Avoiding conflicts when your college kid comes home
The semester is over, and your college kid is home for break. When you and this newlyindependent-thinking person attempt to live under the same roof together -- even if just for a short period of time -- there’s bound to be conflict. Experts (and parents who’ve been there) share their tips for keeping the peace.
"If you want your kids to feel comfortable spending time at home when they return from college, it's important to remember the typical life of a college student," says developmental psychologist Martha Hennessey, PhD. While at school, they go to bed and get up when they want to. They make their own decisions. They enjoyed privacy in communications and social relationships. While at first you may feel as though you're walking on eggshells, you can prevent a lot of drama with some honest, up-front communication.
Parenting expert and author Susan Tordella sent four kids off to college. College kids are not houseguests, says Tordella. They are contributing members of the family. As you adjust to their newfound independence, they have to remember how to respect you as a parent and the head of the household. With each child, Tordella held family meetings to talk about everyone's expectations on the three Cs: Communication, contributions and compromise.
Discuss how you and your child will communicate his comings and goings. While away at school, he could stay out all night if he felt like it, so forget about enforcing curfew. But if you're a parent who will be up worrying about him all night, ask him to at least call or text you by a certain hour that he's going to be very late or not home at all. And if he's using the family car, he should let you know in advance and return it clean and with the same amount of gas or more.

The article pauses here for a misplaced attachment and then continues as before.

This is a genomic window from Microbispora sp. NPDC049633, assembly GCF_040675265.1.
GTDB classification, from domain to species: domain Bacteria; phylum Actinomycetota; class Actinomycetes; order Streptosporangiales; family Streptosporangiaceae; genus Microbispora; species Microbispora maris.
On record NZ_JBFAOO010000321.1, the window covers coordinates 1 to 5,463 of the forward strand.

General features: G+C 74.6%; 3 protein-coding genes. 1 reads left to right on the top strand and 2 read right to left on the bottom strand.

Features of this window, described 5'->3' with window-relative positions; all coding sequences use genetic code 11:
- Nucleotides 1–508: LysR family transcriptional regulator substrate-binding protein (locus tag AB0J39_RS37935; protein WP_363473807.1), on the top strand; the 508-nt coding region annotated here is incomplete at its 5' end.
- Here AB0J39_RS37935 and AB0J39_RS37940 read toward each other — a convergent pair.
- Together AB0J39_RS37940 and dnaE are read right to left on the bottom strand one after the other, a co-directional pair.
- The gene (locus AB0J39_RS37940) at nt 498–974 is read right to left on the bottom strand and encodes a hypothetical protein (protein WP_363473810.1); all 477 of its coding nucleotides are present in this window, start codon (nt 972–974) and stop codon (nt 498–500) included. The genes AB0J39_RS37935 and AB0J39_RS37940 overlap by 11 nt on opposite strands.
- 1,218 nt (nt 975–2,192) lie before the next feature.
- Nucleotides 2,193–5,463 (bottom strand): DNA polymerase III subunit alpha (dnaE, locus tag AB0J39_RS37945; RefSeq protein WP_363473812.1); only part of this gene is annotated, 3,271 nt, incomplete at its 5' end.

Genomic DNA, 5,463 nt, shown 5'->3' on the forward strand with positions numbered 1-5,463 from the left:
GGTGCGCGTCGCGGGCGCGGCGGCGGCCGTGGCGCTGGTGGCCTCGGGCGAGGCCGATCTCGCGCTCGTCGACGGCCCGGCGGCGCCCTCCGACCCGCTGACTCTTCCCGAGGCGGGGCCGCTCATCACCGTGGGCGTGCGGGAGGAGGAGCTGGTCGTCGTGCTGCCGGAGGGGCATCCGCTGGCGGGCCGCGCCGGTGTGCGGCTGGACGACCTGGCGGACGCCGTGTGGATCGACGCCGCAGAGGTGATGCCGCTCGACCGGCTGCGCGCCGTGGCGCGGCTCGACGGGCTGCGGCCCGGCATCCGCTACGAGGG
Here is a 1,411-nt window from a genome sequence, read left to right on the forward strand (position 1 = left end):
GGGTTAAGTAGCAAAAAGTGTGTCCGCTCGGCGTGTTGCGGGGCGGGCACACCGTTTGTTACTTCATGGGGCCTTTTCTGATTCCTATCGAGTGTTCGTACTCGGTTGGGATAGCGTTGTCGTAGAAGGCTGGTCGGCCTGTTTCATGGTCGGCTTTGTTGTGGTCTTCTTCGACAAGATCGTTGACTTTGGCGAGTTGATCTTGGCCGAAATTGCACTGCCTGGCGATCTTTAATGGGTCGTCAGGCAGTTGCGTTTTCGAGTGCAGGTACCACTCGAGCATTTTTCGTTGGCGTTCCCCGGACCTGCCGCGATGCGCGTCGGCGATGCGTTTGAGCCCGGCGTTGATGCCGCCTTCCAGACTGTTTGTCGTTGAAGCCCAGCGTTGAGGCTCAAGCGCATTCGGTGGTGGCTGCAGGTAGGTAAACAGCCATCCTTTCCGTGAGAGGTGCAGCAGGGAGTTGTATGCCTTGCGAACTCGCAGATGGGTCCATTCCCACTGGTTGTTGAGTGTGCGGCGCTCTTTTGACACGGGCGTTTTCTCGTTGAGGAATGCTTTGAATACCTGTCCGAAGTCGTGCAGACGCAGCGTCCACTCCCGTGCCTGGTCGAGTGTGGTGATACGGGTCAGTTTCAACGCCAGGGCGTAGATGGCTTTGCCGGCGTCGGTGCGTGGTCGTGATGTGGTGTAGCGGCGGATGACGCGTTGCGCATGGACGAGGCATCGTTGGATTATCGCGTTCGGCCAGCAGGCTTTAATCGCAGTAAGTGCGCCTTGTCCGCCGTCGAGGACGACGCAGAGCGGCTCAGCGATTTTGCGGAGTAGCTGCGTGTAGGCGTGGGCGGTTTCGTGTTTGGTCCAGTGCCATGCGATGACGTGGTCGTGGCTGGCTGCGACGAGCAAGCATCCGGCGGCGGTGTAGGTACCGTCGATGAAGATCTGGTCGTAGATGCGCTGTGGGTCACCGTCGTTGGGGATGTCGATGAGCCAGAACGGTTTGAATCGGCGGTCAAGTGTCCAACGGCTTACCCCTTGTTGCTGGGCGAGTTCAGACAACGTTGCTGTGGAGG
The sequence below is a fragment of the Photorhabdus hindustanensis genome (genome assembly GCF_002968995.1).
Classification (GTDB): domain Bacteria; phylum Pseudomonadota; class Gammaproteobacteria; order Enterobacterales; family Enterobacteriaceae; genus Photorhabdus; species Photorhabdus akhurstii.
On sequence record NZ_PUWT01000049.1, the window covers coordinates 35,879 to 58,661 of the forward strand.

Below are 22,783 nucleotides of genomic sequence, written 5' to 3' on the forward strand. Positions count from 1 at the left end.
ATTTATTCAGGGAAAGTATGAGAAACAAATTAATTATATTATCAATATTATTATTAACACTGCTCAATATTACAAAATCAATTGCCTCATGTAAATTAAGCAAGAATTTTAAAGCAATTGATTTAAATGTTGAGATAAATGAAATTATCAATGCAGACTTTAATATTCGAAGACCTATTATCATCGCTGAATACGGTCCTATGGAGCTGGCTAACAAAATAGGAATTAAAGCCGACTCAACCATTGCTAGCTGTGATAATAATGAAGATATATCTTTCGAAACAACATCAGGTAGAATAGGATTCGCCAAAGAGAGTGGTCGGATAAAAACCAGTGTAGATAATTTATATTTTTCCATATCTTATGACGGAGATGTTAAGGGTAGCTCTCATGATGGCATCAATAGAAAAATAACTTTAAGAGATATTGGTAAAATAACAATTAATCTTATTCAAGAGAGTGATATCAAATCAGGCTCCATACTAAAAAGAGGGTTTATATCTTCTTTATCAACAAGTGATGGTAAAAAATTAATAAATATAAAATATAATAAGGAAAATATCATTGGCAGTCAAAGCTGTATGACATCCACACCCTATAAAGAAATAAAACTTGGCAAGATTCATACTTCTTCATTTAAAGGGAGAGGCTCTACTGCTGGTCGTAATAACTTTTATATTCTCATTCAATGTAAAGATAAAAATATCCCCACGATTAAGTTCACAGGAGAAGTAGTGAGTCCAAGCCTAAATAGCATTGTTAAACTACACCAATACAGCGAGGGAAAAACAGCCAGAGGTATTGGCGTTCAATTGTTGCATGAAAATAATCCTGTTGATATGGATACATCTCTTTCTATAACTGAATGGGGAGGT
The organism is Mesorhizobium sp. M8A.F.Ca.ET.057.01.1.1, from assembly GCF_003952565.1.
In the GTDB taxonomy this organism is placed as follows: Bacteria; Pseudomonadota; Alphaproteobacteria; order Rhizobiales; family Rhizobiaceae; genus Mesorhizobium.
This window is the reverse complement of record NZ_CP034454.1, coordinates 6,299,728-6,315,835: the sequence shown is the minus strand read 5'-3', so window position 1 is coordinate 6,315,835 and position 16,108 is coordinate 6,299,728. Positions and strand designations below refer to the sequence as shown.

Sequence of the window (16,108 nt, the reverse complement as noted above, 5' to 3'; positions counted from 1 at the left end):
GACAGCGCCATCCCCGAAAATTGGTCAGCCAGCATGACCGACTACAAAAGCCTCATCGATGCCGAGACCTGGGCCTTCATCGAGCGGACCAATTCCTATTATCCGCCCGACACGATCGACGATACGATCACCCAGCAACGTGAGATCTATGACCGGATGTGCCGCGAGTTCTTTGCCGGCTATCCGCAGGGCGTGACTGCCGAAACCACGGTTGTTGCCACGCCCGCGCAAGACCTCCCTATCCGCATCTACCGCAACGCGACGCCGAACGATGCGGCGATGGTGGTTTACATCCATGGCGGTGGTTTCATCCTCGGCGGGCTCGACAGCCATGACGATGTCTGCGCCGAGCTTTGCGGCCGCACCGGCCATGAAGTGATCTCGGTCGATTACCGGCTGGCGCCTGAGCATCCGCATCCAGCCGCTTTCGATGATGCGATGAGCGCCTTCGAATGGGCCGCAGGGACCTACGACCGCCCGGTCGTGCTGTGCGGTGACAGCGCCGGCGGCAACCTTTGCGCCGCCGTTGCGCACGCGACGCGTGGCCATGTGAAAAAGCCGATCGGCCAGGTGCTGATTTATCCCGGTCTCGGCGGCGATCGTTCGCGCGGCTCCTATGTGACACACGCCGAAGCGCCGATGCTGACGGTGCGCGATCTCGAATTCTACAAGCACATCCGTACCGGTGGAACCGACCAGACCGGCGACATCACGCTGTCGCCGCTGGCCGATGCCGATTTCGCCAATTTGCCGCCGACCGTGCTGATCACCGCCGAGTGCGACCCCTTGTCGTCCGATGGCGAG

Respect your child's developing independence, says Hennessey, but don't allow her behavior at home to affect others who live there (yourself included). "If her music is too loud, or she offers to do something for you and doesn't follow through," Hennessey explains, "communicate your concerns. That's what her roommate would do, too."
If you want your college kid to pitch in around the house, give them responsibilities that are age-appropriate and suited to their personality. Treat him/her as a young adult rather than an older child.
"Keeping your child involved in the operation of the house is critical," says Tordella. Determine what contributions he'll make over the course of his break. What areas of the house will he clean? What night of the week will he help with dinner? What about grocery shopping or changing the oil in the car?
Continue to have family meetings to ensure you're all staying on track. "They must remember they are not at school; they are not independent adults," says Tordella. "They are young adults living at their family home."
Psychotherapist Maureen Tillman explains the irony surrounding a college student's return to the homestead. "The college experiences of freedom, making decisions and not having parents' watchful eyes add up to feeling independent and not wanting to be treated like a child," says Tillman. But parents still see the child-like behavior at home: Late-night partying, dishes in the sink and sleeping into the afternoon.
You and your child have to compromise on house rules and expectations as you establish a new relationship. Everything doesn't just return to the way it was when your child returns home.
Veronica Mayo didn't set herself up for disappointment. "Don't assume your student wants to participate in all the traditional family activities," says Mayo. "They've gotten used to making their own schedules."
"Figure it out together," says Hennessey. "You are all adults now!"